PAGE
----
NY Times summarized a study from The Proceedings of the National Academy of Sciences on company names, language and money:
A stock ticker symbol or company name that is easy to pronounce may be a significant factor in short-term increases in stock price, according to a report published online yesterday in The Proceedings of the National Academy of Sciences.
Two researchers created a list of fictional stocks and then had a group of students rate them according to ease of pronunciation. “Ulymnius,” for example, was rated complex, while “Mayville” was not.
They then asked a second group to estimate the future performance of each of the stocks. As the researchers predicted, “fluently named” companies were estimated to outperform the hard-to-pronounce ones by a significant margin.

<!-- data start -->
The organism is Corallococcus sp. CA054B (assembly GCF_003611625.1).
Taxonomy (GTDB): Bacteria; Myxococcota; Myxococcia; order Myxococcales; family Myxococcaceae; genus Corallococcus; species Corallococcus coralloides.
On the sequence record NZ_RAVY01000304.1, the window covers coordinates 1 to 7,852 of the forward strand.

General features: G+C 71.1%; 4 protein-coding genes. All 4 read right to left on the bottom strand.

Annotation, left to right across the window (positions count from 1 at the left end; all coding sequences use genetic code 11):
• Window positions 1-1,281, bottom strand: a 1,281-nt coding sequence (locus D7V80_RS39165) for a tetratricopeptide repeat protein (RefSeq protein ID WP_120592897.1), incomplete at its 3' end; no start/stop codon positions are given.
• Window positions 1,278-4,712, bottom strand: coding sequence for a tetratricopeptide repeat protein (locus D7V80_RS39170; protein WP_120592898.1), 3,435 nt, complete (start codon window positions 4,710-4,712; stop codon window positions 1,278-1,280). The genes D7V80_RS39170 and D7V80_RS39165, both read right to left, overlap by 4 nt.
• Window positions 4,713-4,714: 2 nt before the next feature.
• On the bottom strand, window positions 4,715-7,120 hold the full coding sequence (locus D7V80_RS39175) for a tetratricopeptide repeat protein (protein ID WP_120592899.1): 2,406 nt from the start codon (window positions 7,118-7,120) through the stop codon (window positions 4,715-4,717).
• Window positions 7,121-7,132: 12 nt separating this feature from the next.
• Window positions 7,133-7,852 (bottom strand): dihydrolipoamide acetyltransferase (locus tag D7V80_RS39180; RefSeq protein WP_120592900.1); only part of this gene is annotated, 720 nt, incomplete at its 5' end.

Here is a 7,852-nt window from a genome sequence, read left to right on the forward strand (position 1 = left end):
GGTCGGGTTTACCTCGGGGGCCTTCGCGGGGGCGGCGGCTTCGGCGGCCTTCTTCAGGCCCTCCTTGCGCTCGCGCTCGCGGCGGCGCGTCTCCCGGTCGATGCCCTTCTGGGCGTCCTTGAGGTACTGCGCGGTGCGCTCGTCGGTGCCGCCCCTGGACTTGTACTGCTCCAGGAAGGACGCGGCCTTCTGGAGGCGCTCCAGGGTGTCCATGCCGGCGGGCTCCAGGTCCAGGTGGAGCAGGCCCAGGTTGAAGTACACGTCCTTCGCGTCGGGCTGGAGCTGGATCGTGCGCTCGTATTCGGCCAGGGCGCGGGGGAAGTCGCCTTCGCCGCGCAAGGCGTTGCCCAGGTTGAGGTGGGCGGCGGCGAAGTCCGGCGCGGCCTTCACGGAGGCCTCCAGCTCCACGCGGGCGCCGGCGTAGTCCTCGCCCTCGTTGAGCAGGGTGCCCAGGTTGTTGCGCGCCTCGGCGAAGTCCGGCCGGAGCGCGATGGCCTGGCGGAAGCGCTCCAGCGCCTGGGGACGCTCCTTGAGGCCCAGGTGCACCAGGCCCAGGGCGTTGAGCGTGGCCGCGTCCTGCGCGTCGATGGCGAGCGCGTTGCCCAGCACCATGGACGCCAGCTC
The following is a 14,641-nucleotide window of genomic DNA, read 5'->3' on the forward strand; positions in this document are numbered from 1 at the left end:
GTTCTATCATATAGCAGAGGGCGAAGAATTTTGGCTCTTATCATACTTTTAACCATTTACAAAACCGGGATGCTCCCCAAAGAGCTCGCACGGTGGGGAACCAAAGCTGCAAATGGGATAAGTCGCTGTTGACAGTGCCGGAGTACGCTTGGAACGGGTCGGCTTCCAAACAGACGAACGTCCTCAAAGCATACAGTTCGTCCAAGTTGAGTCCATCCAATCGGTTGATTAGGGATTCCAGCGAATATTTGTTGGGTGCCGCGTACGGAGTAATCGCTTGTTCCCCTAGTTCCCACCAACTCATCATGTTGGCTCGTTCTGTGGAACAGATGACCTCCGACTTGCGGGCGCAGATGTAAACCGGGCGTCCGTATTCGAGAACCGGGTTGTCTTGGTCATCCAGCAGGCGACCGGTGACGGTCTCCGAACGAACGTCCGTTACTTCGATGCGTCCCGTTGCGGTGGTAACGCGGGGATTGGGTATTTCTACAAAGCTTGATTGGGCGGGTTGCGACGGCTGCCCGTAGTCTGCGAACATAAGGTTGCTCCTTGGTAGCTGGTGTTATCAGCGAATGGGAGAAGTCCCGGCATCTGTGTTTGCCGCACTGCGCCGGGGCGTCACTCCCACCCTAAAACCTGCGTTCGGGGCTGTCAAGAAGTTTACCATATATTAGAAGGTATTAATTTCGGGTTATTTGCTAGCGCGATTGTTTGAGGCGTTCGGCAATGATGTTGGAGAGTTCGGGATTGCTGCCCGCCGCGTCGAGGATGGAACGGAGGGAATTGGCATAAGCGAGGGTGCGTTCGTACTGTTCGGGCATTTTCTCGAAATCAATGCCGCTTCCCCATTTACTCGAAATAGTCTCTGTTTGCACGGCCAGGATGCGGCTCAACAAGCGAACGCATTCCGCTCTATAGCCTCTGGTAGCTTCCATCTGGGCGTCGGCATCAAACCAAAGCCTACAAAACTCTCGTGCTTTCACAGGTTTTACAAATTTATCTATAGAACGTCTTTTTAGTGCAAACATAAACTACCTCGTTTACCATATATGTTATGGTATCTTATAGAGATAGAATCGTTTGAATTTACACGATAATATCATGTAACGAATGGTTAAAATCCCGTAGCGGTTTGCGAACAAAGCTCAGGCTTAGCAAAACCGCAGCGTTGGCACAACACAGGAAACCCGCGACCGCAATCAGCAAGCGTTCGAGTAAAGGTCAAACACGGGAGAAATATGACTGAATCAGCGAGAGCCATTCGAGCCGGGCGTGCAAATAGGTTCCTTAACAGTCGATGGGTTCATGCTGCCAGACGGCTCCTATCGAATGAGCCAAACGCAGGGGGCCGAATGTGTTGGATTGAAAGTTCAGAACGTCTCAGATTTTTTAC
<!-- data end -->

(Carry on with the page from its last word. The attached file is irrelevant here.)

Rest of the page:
…People respond positively to easily processed information in other areas as well. For example, they are more likely to believe an aphorism that rhymes (”woes unite foes”) than one with an identical meaning that does not rhyme (”woes unite enemies”). Studies cited in the report demonstrate that people more often judge easily processed information to be true, likable, familiar and convincing than more complex data.
The Times fails to mention two other curious reports in Sunday’s PNAS, notably, “Polarized axonal surface expression of neuronal KCNQ channels is mediated by multiple signals in the KCNQ2 and KCNQ3 C-terminal domains” and “A hybrid two-component system protein of a prominent human gut symbiont couples glycan sensing in vivo to carbohydrate metabolism”, which are basically concise summaries of the Interbrand and Landor naming processes, respectively.